Thirty years ago, Canada experienced its deadliest mass shooting when a man with a semi-automatic rifle opened fire at a Montréal engineering school, killing fourteen women. The 25-year-old perpetrator said that he was “fighting feminism” and targeted women who were pursuing previously male-dominated STEM careers. The shooter’s last written words declared his intentions as “I have decided to send the feminists, who have always ruined my life, to their Maker.”

A new plaque at the site of the massacre now classifies the tragedy as an anti-feminist attack. Until this year, it was commemorated as a “tragic event” without making specific mention that all of the victims were women. It didn’t help that media coverage of the event downplayed this act of femicide. Gender-based violence affects women, especially LGBTQ+ and indigenous women, at high rates. And biased media coverage of events like this one is dehumanizing and reinforces victim-blaming.

As we come to the end of the 16 Days of Activism Against Gender-Based Violence, held annually between November 25th and December 10th— calling for the elimination of all forms of gender-based violence— it is important to understand the role of the media in how gender-based violence is reported to the public. Far too often, journalists resort to victim-blaming in reporting of sexual and gender-based violence, as they did most recently when covering the murder trial for Grace Millane. The young New Zealander was essentially blamed for her own murder when defense attorneys for the accused used accounts of Millane’s sex life as a way to defend their client, whose name has been mysteriously withheld from media coverage. Frustration with the repeated biased headlines of gender-based violence led the Australian writer Jane Gilmore to launch the Fixed It Project on her Twitter page. The writer famously takes a digital red pen and copy edits headlines to make them more accurately implicate the perpetrators instead of the victims.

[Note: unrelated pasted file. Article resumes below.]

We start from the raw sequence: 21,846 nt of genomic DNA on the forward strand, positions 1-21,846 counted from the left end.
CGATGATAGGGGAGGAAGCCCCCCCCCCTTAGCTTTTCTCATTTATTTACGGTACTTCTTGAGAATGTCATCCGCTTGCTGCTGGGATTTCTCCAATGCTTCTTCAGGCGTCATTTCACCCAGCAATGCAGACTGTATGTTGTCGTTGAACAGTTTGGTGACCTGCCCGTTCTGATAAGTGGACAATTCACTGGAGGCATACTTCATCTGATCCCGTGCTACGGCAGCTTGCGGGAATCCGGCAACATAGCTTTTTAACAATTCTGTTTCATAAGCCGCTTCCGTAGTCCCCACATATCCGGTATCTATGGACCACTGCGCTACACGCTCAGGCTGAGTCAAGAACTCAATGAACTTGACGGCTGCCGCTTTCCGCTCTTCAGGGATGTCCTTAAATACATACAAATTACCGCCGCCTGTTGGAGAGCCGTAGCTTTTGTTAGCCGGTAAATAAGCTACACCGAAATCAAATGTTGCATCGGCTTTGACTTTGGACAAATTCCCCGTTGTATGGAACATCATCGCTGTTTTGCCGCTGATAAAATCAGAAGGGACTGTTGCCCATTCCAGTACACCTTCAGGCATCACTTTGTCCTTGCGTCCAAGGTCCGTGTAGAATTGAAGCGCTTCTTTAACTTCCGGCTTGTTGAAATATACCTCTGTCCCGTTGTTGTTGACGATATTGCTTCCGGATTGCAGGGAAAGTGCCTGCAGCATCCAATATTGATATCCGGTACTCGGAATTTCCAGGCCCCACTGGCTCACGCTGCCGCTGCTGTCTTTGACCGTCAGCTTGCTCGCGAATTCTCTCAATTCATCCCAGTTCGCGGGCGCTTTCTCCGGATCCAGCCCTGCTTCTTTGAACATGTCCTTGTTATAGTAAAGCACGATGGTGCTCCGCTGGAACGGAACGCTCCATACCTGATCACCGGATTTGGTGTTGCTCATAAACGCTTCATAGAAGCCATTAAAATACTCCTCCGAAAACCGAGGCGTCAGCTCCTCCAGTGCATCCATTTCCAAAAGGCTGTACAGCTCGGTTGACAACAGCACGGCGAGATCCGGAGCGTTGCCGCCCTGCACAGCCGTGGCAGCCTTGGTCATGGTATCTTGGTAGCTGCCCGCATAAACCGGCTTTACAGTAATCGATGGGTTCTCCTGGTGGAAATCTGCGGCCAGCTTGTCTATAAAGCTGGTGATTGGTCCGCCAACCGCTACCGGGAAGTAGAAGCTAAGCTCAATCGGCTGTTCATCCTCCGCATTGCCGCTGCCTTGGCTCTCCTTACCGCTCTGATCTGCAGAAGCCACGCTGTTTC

As our Executive Director, Dr. Caroline Heldman, points out in her first-person account of the Cosby Trial, that victim-blaming is the byproduct of rape culture. Dr. Heldman notes that “Public survivors face many challenges: statutes of limitations on reporting sex crimes; victim-blaming, shaming, and death threats; the common use of the rape myth defense at trial. After two decades of work on this issue, I increasingly believe in the power of media justice when legal justice is elusive.”

Media can be an effective tool when leveraged for good. Research shows that a powerful episode of Grey’s Anatomy, which featured a sexual assault survivor coming forward despite the fear that she would not be believed, led to an increase in reporting of sexual assault by women. As a society that promotes equality and a reduction in gender-based violence, we must insist that media coverage focuses more on the criminal misogyny of these perpetrators rather than victim-blaming and sensationalizing the women who are harmed.

Take Action! Correct a headline and post it with the hashtag #FixedIt whenever you see a headline that victim-blames or treats an accused perpetrator in a biased manner.